- Marie Trottier (617-495-1859, firstname.lastname@example.org), the University-wide coordinator.
- Massachusetts Commission for the Deaf and Hard of Hearing (617-695-7500). They run the Massachusetts interpreter registry. They also have informational documents on sign languages and interpreters.
If you want to interact with deaf people, learn American Sign Language, or investigate Deaf culture, you should check out:
Books and resources on deaf culture
- Defiantly Deaf, an informative and entertaining introduction to deaf culture.
- Deaf in America: Voices from a Culture by Carol Padden and Tom Humphries (ISBN 0674194241), an eloquent and moving book on deaf culture.
- Train Go Sorry: Inside a Deaf World by Leah Hager Cohen (ISBN 0395636256) (also in paperback, ISBN 0679761659), another eloquent and moving book on deaf culture.
- A Journey into the Deaf-World by Harlan Lane (hearing), Robert Hoffmeister (hearing child of deaf parents), and Ben Bahan (deaf) (ISBN 0915035626) (also in paperback, ISBN 0915035634). A more recent, organized and informative overview of the deaf community and its lives.
- Everyone Here Spoke Sign Language by Nora Groce (ISBN 067427041X). A beautiful look at the past of Martha’s Vineyard, when the island had a high rate of hereditary deafness, everybody knew sign, and being deaf was not a disability.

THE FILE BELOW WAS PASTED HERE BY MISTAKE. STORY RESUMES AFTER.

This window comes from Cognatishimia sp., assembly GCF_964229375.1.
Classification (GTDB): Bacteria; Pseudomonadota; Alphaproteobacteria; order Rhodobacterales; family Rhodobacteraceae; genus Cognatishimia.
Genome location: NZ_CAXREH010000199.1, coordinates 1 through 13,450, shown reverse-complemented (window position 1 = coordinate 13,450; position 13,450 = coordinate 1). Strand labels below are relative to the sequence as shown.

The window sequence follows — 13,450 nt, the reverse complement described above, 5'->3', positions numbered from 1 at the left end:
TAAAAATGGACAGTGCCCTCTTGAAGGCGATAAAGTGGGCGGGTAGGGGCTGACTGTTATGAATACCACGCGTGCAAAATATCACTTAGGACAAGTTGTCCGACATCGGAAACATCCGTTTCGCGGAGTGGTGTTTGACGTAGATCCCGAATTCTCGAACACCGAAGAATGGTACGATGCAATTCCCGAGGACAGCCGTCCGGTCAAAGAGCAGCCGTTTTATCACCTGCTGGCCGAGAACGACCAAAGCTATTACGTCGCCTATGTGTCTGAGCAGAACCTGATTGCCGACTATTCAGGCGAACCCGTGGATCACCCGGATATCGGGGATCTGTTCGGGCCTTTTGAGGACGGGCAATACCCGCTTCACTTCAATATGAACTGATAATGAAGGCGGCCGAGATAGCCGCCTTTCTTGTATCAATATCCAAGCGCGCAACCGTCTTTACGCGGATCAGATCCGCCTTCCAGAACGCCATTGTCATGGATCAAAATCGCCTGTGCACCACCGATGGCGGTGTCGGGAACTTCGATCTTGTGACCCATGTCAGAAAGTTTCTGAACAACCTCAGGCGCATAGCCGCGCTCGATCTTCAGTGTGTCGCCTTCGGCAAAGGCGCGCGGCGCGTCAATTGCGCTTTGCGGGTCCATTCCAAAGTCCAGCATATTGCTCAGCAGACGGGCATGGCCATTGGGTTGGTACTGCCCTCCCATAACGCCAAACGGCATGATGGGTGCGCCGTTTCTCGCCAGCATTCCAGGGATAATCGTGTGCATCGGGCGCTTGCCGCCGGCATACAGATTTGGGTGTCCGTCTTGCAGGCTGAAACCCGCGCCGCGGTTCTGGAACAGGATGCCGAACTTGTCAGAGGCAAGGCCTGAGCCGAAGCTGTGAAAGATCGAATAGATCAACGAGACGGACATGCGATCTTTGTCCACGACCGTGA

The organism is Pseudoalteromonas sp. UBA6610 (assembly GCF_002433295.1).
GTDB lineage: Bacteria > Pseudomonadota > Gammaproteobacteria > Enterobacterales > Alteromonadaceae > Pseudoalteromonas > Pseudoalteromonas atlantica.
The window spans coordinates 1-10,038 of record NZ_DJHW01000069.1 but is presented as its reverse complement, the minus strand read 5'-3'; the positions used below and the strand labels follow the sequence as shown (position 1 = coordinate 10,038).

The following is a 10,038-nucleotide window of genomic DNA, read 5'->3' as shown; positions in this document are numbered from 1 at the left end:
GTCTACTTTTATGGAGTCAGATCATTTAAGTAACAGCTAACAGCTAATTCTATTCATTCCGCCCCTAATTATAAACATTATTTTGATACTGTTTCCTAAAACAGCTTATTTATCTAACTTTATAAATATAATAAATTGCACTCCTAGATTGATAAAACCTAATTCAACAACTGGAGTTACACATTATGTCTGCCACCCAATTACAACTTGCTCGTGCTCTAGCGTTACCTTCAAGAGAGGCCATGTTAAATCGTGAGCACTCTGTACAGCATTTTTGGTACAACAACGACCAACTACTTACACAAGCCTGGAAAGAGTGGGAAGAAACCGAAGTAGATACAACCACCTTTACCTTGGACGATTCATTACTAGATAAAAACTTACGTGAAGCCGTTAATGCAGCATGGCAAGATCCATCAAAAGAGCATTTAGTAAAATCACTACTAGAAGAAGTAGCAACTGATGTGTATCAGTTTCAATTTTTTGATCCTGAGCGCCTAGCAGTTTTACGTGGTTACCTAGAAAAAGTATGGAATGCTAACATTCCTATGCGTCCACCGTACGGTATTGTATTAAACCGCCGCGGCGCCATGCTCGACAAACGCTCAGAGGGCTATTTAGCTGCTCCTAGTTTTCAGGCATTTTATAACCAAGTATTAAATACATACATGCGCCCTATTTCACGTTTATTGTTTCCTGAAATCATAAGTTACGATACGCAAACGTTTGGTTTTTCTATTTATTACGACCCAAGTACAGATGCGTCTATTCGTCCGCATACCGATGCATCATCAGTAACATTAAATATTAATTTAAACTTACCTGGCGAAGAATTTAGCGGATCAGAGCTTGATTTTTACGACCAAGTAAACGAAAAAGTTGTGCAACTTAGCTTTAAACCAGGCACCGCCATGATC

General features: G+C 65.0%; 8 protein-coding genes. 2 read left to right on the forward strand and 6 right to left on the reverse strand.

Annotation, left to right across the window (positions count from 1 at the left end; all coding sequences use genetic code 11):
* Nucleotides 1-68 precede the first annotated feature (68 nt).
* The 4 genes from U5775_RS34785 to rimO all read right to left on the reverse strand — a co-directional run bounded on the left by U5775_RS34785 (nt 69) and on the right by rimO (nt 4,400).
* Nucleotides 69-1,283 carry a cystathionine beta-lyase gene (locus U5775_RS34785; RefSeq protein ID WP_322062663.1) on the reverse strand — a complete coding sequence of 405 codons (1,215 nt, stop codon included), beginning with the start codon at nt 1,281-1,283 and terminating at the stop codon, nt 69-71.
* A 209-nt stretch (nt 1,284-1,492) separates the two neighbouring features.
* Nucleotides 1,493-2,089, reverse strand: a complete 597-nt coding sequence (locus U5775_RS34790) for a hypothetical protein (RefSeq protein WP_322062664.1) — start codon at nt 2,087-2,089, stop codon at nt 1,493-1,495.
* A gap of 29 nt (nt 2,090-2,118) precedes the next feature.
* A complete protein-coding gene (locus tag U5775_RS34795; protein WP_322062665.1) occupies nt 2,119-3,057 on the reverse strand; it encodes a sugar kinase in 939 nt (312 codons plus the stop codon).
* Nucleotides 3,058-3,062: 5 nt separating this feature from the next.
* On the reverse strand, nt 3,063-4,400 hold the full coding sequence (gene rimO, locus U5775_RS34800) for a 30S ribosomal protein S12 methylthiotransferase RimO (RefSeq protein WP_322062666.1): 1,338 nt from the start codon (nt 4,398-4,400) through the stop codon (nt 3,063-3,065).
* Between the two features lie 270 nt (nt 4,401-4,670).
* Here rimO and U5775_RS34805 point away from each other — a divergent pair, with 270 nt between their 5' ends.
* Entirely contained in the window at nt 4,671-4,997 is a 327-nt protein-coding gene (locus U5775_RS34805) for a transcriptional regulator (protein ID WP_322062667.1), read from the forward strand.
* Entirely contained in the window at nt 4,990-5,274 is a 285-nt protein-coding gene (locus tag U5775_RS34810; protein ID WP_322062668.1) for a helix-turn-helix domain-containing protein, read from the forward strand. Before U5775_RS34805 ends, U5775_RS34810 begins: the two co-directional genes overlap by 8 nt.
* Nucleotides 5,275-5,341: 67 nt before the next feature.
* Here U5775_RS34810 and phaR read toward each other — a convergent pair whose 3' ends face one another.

- Everything You Wanted to Know About Deafness
- Deaf Resource Library
- Massachusetts Commission for the Deaf and Hard of Hearing
Learning American Sign Language
As with any other language, there is really no good way to learn American Sign Language without frequent contact with fluent, if not native, speakers, in either a classroom or a real-life setting. The intensive summer ASL classes at GallaudetUniversity is most famous, and is said to be pretty good. Your local deaf organization would have more information on ASL classes in your area. If you live in Massachusetts, check out Selecting a Sign Language Class.
Respectable textbooks used in ASL classes that tend to be less dependent on a classroom setting include
- Learning American Sign Language by Tom Humphries and Carol Padden (ISBN 0135285712).
- A Basic Course in American Sign Language by Tom Humphries, Carol Padden and Terrence J. O’Rourke (ISBN 0932666426).
- The American Sign Language Phrase Book by Lou Fant (ISBN 0809235005). While not comprehensive or adequate as a textbook by any means, this book shows signs used in context and includes a chapter on basic grammar.
The only ASL-to-English dictionary I know of is
- The American Sign Language Handshape Dictionary by Richard A. Tennant (ISBN 1563680432).
Unfortunately, the signs included in this dictionary are far from comprehensive, thus severely restricting its use.
Computer gesture recognition
- Bill Freeman and Matt Brand
- Alex Pentland and Thad Starner
- Mohammed Waleed Kadous: Bibliography on machine gesture and sign language recognition
(towards the end of the 20th century)